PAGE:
5. The certainty of the curse — "Our Lord cometh." The Church rejoices in that motto, but it is the terror of the wicked. The cloud that guided Israel consumed and terrified the amazed Egyptian. And He comes for the very purpose of making inquisition — of ascertaining who have responded to His love, and confided in His atonement. Nor can He be deceived. His eye, as it looks upon the mass, scans every individual and looks down into his heart. Nay, the heart without love will at once discover itself by its tremor. Nor can it escape. Subterfuge and evasion are alike impossible. But not only does the awful formula certify the curse, it also embitters it — Our Lord cometh — He whom men are bound to love as Saviour pronounces the dead anathema. From other lips it would not be so awful; but surely such an anathema from the lips of Love must arm itself with a burning and unbearable terror.

(J. Eadie, D.D.)

This expression may be regarded —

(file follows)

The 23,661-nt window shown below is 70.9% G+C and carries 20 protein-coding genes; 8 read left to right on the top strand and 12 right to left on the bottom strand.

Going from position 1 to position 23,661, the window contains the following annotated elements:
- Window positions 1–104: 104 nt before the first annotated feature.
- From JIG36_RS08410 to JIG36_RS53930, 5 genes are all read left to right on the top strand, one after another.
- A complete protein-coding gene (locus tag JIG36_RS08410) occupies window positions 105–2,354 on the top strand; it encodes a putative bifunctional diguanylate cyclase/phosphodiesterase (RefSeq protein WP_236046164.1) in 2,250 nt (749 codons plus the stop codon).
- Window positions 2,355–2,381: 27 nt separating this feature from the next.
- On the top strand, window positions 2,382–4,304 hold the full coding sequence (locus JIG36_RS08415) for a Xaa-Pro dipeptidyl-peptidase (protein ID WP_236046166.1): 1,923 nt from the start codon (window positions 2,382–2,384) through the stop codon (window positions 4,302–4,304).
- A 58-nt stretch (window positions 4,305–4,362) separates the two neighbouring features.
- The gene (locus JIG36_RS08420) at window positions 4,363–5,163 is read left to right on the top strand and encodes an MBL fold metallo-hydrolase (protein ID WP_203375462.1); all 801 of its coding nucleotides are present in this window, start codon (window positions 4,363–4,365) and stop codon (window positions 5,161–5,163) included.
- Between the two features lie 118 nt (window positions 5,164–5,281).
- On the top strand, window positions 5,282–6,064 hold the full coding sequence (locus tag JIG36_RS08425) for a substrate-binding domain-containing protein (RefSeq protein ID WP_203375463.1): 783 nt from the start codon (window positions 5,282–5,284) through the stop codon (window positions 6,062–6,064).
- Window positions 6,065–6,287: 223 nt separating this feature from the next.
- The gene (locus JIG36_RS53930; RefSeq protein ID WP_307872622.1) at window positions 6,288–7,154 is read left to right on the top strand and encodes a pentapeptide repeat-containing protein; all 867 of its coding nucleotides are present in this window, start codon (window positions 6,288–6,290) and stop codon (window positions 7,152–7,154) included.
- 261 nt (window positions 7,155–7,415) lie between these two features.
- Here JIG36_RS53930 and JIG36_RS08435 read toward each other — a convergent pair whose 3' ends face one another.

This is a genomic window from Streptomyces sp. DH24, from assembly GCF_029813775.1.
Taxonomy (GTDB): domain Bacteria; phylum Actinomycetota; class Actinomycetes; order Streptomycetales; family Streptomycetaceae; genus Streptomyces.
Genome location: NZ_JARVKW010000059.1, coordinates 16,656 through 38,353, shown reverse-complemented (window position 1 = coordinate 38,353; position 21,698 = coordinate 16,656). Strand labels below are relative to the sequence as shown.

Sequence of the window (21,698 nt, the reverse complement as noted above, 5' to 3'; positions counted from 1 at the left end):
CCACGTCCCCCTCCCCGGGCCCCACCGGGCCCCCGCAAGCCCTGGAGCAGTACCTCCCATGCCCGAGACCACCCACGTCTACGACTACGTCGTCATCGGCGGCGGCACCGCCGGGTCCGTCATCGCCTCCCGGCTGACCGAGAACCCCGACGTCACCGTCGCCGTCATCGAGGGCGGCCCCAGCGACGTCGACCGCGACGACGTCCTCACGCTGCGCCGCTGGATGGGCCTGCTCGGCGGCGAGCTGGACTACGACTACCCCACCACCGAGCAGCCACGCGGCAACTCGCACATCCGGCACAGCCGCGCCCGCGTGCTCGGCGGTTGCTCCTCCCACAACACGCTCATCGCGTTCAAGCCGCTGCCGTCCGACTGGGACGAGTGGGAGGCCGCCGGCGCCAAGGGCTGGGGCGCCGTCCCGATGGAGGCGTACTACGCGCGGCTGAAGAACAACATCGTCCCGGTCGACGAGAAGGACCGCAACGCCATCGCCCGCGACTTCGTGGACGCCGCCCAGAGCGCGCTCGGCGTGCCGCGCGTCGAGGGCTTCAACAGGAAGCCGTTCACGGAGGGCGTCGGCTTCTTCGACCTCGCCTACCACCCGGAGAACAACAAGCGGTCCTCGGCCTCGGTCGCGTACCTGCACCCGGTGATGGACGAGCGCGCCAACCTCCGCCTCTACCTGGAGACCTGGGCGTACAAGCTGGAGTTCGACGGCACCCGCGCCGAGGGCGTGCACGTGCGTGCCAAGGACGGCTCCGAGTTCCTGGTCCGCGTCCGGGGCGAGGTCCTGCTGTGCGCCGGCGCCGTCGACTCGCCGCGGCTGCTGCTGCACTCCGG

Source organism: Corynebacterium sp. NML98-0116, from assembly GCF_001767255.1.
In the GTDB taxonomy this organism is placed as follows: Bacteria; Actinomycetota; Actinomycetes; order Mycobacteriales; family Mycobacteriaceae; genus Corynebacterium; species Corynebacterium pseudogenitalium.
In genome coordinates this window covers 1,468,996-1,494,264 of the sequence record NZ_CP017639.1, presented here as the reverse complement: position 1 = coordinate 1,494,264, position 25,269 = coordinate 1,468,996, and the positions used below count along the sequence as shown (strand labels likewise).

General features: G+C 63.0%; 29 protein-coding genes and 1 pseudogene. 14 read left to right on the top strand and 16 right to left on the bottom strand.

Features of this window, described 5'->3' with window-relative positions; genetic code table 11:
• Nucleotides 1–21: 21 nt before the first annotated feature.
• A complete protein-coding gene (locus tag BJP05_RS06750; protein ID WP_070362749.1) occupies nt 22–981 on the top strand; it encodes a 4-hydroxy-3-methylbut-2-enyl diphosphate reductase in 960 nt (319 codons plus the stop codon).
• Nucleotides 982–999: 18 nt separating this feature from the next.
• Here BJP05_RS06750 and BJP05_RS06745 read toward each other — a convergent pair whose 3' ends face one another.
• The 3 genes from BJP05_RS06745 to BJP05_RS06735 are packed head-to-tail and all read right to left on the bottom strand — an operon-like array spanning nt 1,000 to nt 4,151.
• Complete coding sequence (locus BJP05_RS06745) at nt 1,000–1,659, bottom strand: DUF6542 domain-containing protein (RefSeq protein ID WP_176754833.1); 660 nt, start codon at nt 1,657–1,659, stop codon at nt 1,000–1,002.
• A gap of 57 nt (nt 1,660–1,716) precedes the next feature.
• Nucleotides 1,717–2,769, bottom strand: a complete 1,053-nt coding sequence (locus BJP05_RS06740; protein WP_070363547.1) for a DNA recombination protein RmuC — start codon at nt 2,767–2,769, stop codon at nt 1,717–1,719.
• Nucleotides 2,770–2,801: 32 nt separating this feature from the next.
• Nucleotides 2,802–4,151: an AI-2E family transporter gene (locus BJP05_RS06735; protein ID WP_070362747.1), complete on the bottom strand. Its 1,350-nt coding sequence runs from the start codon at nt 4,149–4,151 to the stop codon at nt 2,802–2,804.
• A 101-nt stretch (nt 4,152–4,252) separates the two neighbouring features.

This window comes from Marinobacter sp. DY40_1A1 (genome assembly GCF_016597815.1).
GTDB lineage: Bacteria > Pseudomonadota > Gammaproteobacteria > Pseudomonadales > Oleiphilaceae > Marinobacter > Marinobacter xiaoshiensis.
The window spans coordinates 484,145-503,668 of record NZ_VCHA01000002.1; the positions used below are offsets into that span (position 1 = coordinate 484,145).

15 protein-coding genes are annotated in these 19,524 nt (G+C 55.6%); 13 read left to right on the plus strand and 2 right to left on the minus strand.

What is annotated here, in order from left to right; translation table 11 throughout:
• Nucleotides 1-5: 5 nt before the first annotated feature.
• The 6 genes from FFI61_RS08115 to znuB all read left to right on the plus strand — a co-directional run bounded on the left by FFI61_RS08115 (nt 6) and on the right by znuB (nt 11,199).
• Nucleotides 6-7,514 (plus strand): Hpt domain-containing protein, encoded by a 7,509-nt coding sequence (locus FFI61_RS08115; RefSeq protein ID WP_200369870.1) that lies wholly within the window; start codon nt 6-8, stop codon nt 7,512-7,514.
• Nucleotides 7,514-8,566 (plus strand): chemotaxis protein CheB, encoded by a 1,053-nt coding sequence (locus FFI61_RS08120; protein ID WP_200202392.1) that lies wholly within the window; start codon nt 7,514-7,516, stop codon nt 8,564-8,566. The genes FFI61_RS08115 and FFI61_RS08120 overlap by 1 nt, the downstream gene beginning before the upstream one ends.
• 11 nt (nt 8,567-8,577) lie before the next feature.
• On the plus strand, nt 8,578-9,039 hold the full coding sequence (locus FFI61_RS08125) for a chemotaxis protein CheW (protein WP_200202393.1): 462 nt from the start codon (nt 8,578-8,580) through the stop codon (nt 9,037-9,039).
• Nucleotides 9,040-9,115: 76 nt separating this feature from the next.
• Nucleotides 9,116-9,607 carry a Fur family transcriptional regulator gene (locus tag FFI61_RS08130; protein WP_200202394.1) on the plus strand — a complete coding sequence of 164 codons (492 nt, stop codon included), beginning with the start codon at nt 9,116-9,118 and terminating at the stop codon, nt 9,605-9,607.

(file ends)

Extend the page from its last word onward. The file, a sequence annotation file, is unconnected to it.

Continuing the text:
1. As a grand characteristic of Biblical appeal. It appeals to the heart, and seeks the reformation of the world by the reformation of the individual, and the reformation of the individual by the reformation of the heart.

2. As an incidental argument of the Godhead of Christ. The Bible claims for Him supreme love, but supreme affection belongs to God. Paul makes our destiny depend upon love to Christ. Would he make our destiny depend upon mere love to man, to Abraham, David, Isaiah, or John?

3. As a solemn test of a true character. The essence of a true character consists not in ideas or mere actions, but in love, and in love for Christ. "Lovest thou Me?" said Christ to Peter. The text contains —

I. A NEGATIVE CRIME. This state of mind in relation to Christ is —

1. Unreasonable. There is everything in Him to call out the highest love. There are three kinds of love of which we are susceptible — gratitude, esteem, and benevolence. The first requires manifestation of kindness; the second, of moral excellence; the third, a purpose for the common good. Christ manifests all these, and therefore deserves our highest love. There may be men who have power to excite in our natures, in some degree, love in some of these forms; but Christ alone has power to excite all in the highest degree.